Upon his re-election as mayor, Alkabetz swore in the members of his town’s city council from his coalition, but also from the opposition. According to the law, the oath of office that they take includes a declaration of loyalty to the State of Israel and a commitment to fulfill their duties on the city council in good faith. But Alkabetz wanted more, and demanded that they add to the oath by committing to preserve Afula’s Jewish character. Whenever anyone raised an eyebrow, the old-new mayor explained that there is nothing wrong with adding to the official oath as established by law.
I was sworn into the Knesset on five separate occasions. On three other occasions, I took the oath of office as a member of the government. In some cases, there were Knesset members — mainly from the ultra-Orthodox and Arab factions — who requested to add a word or two to the formula prescribed by law. In each case, the speaker of the Knesset announced that no one may add or remove a word from the official oath, and that anyone who failed to swear the oath of office as determined by law would be prevented from assuming office. A reasonable interpretation and application of the law could overturn the aforementioned innovation introduced by Alkabetz. However, when the town of Afula was asked about this by the Haaretz newspaper, it responded that adding words to a legally binding oath would not impinge on the legal commitment of the city council members. As if to bolster its position, the city then added that this legal position has the support of the Ministry of Interior. The newspaper then asked for the opinion of jurists. Some responded that the passing of the Nationality Law may be sufficient backing for this additional declaration, even though there was no basis for it before the law was passed.
Do you understand what’s going on? The Interior Ministry is currently headed by a convicted felon, who is about to go back to court to face charges of fraud, violation of trust and money laundering. Yet he is providing moral support to a mayor who was elected to his position after inciting against the Arab population and waging a racist campaign against them. And the sun continues to shine, as if this is the way of the world.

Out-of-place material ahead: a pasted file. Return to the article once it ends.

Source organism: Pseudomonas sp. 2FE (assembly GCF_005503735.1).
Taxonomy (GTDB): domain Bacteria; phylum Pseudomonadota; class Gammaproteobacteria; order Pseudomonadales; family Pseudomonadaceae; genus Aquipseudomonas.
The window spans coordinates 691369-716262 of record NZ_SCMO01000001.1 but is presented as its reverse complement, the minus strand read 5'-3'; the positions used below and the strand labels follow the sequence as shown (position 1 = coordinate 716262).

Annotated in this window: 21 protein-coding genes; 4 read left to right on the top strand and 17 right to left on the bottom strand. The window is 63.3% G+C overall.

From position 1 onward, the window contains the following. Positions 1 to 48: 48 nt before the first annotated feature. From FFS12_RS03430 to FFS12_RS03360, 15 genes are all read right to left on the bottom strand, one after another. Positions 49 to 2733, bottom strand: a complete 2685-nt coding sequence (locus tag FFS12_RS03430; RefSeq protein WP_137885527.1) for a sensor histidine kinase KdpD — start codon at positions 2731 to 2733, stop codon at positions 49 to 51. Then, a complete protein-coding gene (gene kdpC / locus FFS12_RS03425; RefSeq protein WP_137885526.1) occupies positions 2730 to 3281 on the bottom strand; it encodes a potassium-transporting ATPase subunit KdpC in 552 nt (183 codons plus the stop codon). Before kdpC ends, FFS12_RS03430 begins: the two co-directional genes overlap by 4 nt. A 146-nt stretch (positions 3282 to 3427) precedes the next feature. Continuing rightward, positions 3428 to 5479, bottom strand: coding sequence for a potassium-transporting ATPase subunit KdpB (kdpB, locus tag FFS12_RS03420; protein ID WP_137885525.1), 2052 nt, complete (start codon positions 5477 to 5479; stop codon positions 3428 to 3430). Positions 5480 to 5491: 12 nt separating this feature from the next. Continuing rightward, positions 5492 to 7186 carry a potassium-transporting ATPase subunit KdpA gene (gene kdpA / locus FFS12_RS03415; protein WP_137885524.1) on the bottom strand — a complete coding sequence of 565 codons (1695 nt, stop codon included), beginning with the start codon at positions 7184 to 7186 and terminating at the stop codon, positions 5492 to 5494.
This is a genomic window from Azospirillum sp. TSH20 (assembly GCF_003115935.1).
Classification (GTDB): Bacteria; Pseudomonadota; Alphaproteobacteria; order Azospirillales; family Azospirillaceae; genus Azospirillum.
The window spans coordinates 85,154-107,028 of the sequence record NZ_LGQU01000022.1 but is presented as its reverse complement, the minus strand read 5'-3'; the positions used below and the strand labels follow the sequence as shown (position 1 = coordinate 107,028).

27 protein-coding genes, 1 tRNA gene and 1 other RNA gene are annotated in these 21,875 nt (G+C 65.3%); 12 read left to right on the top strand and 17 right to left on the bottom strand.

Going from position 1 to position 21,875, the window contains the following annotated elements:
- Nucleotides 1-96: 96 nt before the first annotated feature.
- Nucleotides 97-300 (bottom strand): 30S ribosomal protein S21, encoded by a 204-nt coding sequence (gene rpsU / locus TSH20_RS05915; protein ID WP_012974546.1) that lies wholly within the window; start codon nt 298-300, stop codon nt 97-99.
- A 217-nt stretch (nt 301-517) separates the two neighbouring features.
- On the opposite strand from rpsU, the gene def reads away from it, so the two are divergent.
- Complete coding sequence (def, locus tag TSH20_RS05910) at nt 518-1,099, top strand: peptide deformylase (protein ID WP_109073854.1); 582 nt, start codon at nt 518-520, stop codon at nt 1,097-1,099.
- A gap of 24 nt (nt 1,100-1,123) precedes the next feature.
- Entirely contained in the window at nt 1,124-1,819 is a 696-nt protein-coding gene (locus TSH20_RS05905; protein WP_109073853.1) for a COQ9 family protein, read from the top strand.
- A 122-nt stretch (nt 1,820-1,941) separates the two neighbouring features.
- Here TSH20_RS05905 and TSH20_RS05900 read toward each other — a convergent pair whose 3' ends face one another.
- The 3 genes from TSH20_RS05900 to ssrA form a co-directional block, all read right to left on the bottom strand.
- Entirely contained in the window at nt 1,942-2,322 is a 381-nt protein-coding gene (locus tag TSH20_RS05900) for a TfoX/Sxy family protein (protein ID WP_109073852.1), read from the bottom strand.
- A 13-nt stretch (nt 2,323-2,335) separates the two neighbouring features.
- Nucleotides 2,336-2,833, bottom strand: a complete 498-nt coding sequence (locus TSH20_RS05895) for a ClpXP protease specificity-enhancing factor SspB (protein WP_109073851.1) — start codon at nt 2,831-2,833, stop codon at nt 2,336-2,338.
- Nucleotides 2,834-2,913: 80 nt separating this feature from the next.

Feigning innocence, Alkabetz said that he is absolutely shocked to hear himself described as a racist. In a conversation with Al-Monitor he said that quite a few Arabs work for the city, and that relations with them are good. On the other hand, he continued, Jews should not sell apartments to Arabs, because that could alter the Jewish character of the city. As for closing the park to Arab citizens, this is not the slightest bit racist either, he argued, since Jews, who do not live in Afula, will not have access to the park on Sabbaths and holidays either. Everyone will be required to show ID upon entering the park, and if they are not residents of Afula, they will be asked to leave.
When the Netanyahu government first passed the Nationality Law, its spokespeople argued that there was nothing new in it. It was simply a collection of clauses from existing laws intended to highlight the Jewish character of the country and the special relationship that the Jewish people have with it. There was no reason for the outcry, or so it was said, since the law did nothing more than reflect the existing situation, in terms of the official language and other matters. To anyone who didn’t realize what the law was about and to all those who helped to get it passed, it should now be quite obvious what the law really means.